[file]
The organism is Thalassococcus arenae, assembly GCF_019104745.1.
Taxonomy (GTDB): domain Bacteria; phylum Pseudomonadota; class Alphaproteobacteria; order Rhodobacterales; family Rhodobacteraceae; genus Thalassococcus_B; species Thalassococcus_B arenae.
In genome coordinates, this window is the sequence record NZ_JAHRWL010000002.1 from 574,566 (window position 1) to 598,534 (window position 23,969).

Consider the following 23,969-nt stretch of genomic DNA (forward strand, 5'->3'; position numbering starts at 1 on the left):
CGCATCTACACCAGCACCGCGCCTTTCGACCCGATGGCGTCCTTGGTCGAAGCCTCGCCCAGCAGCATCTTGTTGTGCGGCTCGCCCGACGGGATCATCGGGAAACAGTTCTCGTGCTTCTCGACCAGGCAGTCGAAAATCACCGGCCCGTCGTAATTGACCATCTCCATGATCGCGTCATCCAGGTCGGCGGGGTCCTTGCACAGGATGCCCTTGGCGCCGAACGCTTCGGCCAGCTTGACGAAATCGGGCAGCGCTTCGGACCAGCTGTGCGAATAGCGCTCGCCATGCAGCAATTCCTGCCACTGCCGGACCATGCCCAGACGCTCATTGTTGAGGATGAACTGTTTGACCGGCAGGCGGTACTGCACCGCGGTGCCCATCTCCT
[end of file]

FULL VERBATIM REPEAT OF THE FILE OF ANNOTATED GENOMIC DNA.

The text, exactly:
The organism is Thalassococcus arenae, assembly GCF_019104745.1.
Taxonomy (GTDB): domain Bacteria; phylum Pseudomonadota; class Alphaproteobacteria; order Rhodobacterales; family Rhodobacteraceae; genus Thalassococcus_B; species Thalassococcus_B arenae.
In genome coordinates, this window is the sequence record NZ_JAHRWL010000002.1 from 574,566 (window position 1) to 598,534 (window position 23,969).

Consider the following 23,969-nt stretch of genomic DNA (forward strand, 5'->3'; position numbering starts at 1 on the left):
CGCATCTACACCAGCACCGCGCCTTTCGACCCGATGGCGTCCTTGGTCGAAGCCTCGCCCAGCAGCATCTTGTTGTGCGGCTCGCCCGACGGGATCATCGGGAAACAGTTCTCGTGCTTCTCGACCAGGCAGTCGAAAATCACCGGCCCGTCGTAATTGACCATCTCCATGATCGCGTCATCCAGGTCGGCGGGGTCCTTGCACAGGATGCCCTTGGCGCCGAACGCTTCGGCCAGCTTGACGAAATCGGGCAGCGCTTCGGACCAGCTGTGCGAATAGCGCTCGCCATGCAGCAATTCCTGCCACTGCCGGACCATGCCCAGACGCTCATTGTTGAGGATGAACTGTTTGACCGGCAGGCGGTACTGCACCGCGGTGCCCATCTCCT